Irish Start-Ups - Do your Process Thinking This Very Second!

By Torque Management, Friday, 20th June 2014 | 0 comments
Filed under: Business Development, BPM, Process Thinking, Business Process Management.

A culture in organisations where Business Process Management (BPM) was normal would be great. A BPM approach in all organisations would be even better. Imagine a world where each member of staff understands their role as part of the whole, who's roles relate to theirs, how everyones' functions relate to the customer and where no one at any level was required to carry out inefficient steps just because that's how the person who did it before them did it? A place where people don't get things done by working until 2am, they get things done by having a staff that are innovative and efficient, because the management style has developed and streamlined that. That is what BPM is.

There are plenty of companies in the world who started out with little or no awareness of what it means to be 'process-aware.' It is possible that many small companies and start-ups still don't know about it at all. With a culture in Ireland that has seen many new businesses spring up in recent years, and an 'entrepreneurial culture', we thought we'd take a basic look at what 'Business Process Management' means to you; the benefits it can build in to an early stage start-up and why you should keep it in mind, if nothing else. Once you're aware of it, you'll find it hard to deny it's the right approach, because it's optimal and start-ups rarely have the time or the money to not function optimally.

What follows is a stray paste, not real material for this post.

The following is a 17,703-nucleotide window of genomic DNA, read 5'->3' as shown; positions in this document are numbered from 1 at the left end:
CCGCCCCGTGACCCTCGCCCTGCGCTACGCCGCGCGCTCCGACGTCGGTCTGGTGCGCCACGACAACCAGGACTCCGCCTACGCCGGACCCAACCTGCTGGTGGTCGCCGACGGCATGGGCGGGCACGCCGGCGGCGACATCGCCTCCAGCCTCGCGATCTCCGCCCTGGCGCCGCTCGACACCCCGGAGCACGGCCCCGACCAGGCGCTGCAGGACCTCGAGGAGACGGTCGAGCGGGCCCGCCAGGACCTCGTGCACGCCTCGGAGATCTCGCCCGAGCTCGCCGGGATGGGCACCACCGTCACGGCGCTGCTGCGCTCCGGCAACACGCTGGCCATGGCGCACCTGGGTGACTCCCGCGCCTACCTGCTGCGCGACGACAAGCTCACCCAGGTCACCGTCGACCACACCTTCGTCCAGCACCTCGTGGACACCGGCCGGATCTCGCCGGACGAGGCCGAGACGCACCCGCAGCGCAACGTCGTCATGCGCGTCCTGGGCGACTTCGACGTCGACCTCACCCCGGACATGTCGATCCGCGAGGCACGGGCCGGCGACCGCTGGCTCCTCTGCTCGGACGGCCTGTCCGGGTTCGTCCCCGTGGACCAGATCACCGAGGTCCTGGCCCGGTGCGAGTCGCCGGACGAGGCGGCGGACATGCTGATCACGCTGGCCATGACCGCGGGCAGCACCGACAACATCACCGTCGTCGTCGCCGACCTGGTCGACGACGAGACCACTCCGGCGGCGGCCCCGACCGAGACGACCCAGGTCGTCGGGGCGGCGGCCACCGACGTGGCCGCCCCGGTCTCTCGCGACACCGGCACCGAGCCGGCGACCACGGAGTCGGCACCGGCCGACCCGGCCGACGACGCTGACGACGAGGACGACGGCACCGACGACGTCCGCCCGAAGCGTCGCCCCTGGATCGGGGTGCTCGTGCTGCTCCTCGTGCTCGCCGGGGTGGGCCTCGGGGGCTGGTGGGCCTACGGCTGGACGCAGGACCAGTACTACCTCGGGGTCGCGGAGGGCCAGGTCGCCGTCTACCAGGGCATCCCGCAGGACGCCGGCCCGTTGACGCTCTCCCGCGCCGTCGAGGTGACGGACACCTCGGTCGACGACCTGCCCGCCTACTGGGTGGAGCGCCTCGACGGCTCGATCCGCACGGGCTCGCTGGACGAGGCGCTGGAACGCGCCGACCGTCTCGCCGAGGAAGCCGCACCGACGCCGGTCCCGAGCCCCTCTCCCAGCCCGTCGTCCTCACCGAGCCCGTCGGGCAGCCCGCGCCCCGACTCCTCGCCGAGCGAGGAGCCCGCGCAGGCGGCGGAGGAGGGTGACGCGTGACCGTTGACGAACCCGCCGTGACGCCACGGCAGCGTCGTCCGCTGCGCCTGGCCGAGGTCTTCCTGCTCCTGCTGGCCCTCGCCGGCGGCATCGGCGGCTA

BPM stands for 'Business Process Management' and refers to a systematic, holistic approach to management that aligns an organisation's business processes to the needs of the client or customer. Processes, as referred to in BPM, exist at all levels of an organisation. In management, these may include corporate governance and strategic management. For the operational areas of a business these could be purchasing or manufacturing. Supporting processes will include functions such as accounting and recruitment. BPM also incorporates ways to continuously improve efficiency, quality, compliance, innovation and integration with technology. A business of any type, or size can benefit from being 'process-aware' and creating a leaner, more cost-effective, streamlined business.

The beauty of BPM is that it's not a 'once off' solution, your organisation doesn't change and become stagnant, but continually improves through the methods, training and new understandings. One challenge an already established business can face is that there are different levels of 'process-maturity' and depending on the level your company or your department are at, the harder – or easier, it will be to improve on this. It is common for customer facing departments to be at a higher level of process maturity, as they're literally face to face with the customer each day, so they have no choice but to be or else be left to deal with some very unhappy, dissatisfied people. While the back office may be less mature when it comes to process, as they aren't face to face with the customer, so it's easier for them to 'get away' with focussing on the customer less.